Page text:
In the two months since Trump was elected President, America has become even more dangerous for the LGBT community.
And now they’re hosting radical theatre pop-up shows.
The experimental theatre project Sanctuary is a reality-disrupting venture that puts LGBT people and other minority artists at the center of art creation.
Sanctuary is a home for queer, feminist, POC, and other marginalized voices to respond through art and action to the incoming administration and the onslaught of attacks against progress, decency, and the safety of our community. We are creating Sanctuary to bring together artists and individuals in a coordinated series of programming to process, grieve, organize, learn, and ultimately unite for a brighter future.
This ongoing festival kicked off with an Inaugural Ball that lined up with the less awesome ball in Washington D.C. during inauguration weekend.
How does it work? Over the next two months, Sanctuary will showcase plays written by queer and minority artists. Selections include:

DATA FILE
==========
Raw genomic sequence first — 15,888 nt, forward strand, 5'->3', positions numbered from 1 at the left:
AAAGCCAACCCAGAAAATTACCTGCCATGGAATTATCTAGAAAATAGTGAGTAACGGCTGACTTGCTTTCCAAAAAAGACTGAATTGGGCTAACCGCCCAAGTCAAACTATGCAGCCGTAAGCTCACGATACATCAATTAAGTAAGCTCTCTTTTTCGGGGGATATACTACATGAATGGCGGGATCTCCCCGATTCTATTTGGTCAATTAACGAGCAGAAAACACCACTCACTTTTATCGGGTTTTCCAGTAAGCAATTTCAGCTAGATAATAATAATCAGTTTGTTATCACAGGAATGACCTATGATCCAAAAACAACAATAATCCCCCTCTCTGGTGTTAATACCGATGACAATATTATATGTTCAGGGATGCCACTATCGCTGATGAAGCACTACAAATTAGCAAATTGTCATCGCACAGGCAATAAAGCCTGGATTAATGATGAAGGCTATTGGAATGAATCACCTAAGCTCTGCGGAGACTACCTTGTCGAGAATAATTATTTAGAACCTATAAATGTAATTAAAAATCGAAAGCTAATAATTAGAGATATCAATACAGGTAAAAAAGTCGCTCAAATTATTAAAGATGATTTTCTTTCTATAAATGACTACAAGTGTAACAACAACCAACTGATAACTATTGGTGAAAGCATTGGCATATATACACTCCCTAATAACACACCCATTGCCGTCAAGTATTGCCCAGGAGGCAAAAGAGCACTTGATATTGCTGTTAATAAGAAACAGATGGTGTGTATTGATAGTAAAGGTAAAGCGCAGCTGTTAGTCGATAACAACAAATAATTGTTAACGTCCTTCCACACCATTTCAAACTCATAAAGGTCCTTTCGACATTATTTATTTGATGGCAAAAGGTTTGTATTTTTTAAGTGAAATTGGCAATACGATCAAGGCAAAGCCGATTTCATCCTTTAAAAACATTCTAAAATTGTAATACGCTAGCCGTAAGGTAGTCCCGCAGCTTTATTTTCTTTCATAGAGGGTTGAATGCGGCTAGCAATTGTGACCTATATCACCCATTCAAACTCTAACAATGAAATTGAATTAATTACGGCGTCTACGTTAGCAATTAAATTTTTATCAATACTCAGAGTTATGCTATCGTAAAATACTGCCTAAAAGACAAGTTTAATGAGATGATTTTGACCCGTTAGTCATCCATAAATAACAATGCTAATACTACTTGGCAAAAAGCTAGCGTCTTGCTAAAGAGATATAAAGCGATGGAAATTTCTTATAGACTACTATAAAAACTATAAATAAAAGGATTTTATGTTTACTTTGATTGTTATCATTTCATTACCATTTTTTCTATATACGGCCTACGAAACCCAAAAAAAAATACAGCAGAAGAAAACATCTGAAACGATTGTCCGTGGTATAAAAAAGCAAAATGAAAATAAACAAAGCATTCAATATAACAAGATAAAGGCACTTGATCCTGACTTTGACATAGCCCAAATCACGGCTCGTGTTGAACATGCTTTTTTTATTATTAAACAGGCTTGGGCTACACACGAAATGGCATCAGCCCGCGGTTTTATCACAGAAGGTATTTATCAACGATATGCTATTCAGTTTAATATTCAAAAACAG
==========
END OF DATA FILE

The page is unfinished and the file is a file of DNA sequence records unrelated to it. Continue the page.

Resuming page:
Pussy Sludge: A lesbian achieves value in society by menstruating crude oil.
Holding – A Queer Black Love Story: If society doesn’t want you because you’re black, female and gay, what does it mean for you to love yourself and find love in someone else?
Revolution: In a dystopian future that looks chillingingly like everyday life, cops, activists, clergymen and soldiers struggle with oppressive systems.
Next Nation: A series of narratives prove that young gay men need to stand up for the rights of all.
La Sirene: Freedom was born in Cuba.
That’s just the beginning of the festival. Other works include “A History of Nasty Women,” “Black Girl Magic Show,” and many more.
Sanctuary’s creators hope to spark dialogue among groups of people, Republican and Democrat, privileged and oppressed. However, their main goal is to create a space of community for queer people during Trump’s presidency.
If they’re feeling lost, if they’re feeling scared,” Salberg says, “they know that almost any night of the week there will be a community of people who are waiting there with open arms.”
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